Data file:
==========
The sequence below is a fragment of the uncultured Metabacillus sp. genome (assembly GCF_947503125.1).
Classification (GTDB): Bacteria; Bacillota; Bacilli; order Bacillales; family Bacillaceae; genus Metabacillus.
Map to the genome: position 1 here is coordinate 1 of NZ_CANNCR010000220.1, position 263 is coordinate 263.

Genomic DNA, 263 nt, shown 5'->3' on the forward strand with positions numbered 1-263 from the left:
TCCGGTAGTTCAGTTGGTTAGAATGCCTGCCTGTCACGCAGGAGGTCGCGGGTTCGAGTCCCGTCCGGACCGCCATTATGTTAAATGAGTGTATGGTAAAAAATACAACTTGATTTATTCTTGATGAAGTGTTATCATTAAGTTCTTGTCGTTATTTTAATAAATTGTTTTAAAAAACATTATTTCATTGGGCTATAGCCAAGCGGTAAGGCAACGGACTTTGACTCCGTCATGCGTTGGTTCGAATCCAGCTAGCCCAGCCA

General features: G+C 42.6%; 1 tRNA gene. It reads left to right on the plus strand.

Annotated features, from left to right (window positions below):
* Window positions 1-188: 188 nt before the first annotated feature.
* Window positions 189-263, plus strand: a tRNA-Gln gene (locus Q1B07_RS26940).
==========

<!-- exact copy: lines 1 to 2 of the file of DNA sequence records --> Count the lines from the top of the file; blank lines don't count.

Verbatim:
The sequence below is a fragment of the uncultured Metabacillus sp. genome (assembly GCF_947503125.1).
Classification (GTDB): Bacteria; Bacillota; Bacilli; order Bacillales; family Bacillaceae; genus Metabacillus.